Dictionary.com defines risk as “exposure to the chance of injury or loss; a hazard or dangerous chance.” In investment parlance it means, “I would like to invest to make more money but I don’t want to take a risk.” “I want an investment more rewarding than a bank account but I want it to be safe.” Investment advisors and financial planners are getting more and more statements of that ilk.
Investors are frustrated by a Federal Reserve policy that keeps interest rates near zero. They also remember 2008-2009. They don’t want to do that again. In mid-2008 the SPDR S&P 500 Trust ETF (SPY) hit a high around 150 before plunging to near 70 in early 2009. Recently trading in the mid-to-high180 range, SPY delivered a nice recovery for the patient and stalwart. But memories and risk sensitivities linger, especially for those nearing or in retirement.
Last year’s unexpected but strong numbers in the stock market have increased risk-related questions. “Sure, 2013 was great, but can it last?” Market turmoil in January focusing on emerging market currency concerns and some softness in American corporate profits and economic indicators fanned fears.
Some of the January selling of stocks was tax related. There was a good bit of tax selling at the end of 2012 ahead of the increases in capital gains taxes in 2013 and new Medicare surtaxes. Consequently, stock bought in early January of 2013 did not attain long-term capital gain status until January 2014. Profit taking related to last year’s run-up was deferred into this January. Who said “taxes don’t matter”?
As an advisor with a fiduciary obligation to a client, the word “safe” must be defined. If it means “I don’t want to lose a dime’s worth of principal,” that’s what banks and FDIC guarantees are for. Absolute safety means low returns, a reality unlikely to change near term. But even bank deposits carry risks to future purchasing power if the return is negative adjusted for taxes and inflation.
In the past bonds were a refuge for the risk averse. However, when interest rates rise, bond prices decline in an inverse relationship. The bond world no longer is simple. Risk minimization strategies applied to fixed income are a hot topic. The words “fixed income” are problematic in a world of variable living costs, especially applied to food, fuel, medicines, and medical care, items heavily used by retirees and widows.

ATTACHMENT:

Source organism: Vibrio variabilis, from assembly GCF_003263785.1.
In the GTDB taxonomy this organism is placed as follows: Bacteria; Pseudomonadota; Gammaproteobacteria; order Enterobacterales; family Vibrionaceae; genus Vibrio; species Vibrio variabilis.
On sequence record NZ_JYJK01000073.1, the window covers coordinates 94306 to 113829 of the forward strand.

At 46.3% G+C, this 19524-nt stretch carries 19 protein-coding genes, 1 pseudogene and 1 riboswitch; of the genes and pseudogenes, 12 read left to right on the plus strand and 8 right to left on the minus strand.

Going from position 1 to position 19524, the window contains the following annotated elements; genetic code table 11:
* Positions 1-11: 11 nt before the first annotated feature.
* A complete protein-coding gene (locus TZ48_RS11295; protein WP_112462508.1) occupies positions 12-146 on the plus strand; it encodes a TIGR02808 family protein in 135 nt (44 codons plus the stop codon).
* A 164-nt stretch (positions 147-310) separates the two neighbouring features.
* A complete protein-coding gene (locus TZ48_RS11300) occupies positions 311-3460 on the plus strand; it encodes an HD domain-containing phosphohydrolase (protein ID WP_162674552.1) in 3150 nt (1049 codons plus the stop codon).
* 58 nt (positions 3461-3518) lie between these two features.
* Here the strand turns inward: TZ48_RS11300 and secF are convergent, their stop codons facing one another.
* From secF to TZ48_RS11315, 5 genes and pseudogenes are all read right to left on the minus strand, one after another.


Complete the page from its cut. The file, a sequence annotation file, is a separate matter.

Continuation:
The concept of “risk versus reward” should be defined along the lines of an “endowment spending policy.” Figure out what it takes for you to live, basic living with a “fun and freedom” component added. What percentage of your savings bucket or retirement savings will be spent near term, each year, looking forward over the next 3 to 5 years? That amount should be kept in a “paycheck fund,” a safe repository such as a bank money market fund. A risk-adjusted bond strategy could provide a secondary reserve.
A diversified pool of global equities, including dividend paying stocks, could comprise a third “bucket” of money. Dividends could flow into your money market fund.
Advisors can explain uses for alternative investments, strategies common to major endowment funds. These may involve non-liquid positions in real estate, private equity, energy, business development companies, mutual funds that act like hedge funds, and other income generating formats. Certain levels of net worth and income are required by regulators before one can invest. Higher potential returns means higher potential risk; pros and cons must be evaluated.
One way to evaluate risk is to ask, “If I invest X dollars in an investment, and it underperforms or I lost it all, would my standard of living be imperiled?” If the answer is “yes” or if you could not sleep at night, don’t do it!
Relative to stocks, long-term investors should see periods of market softness as opportunity. Warren Buffet opines, “The most common cause of low prices is pessimism – sometimes pervasive, sometimes specific to a company or industry. We want to do business in such an environment, not because we like pessimism but because we like the prices it produces.” If you have reserves to run your day-to-day life, the Buffet strategy for wealth building makes sense!
Lewis Walker is President of Walker Capital Management LLC. and Walker Capital Advisory Services, Inc., a Registered Investment Advisor (R.I.A.) Securities and certain advisory services offered through The Strategic Financial Alliance, Inc. (SFA). Lewis Walker is a registered representative of SFA which is otherwise unaffiliated with the Walker Capital Companies. ▪ 3930 East Jones Bridge Road ▪ Suite 150 ▪ Peachtree Corners, GA 30092 ▪ 770-441-2603 ▪ email@example.com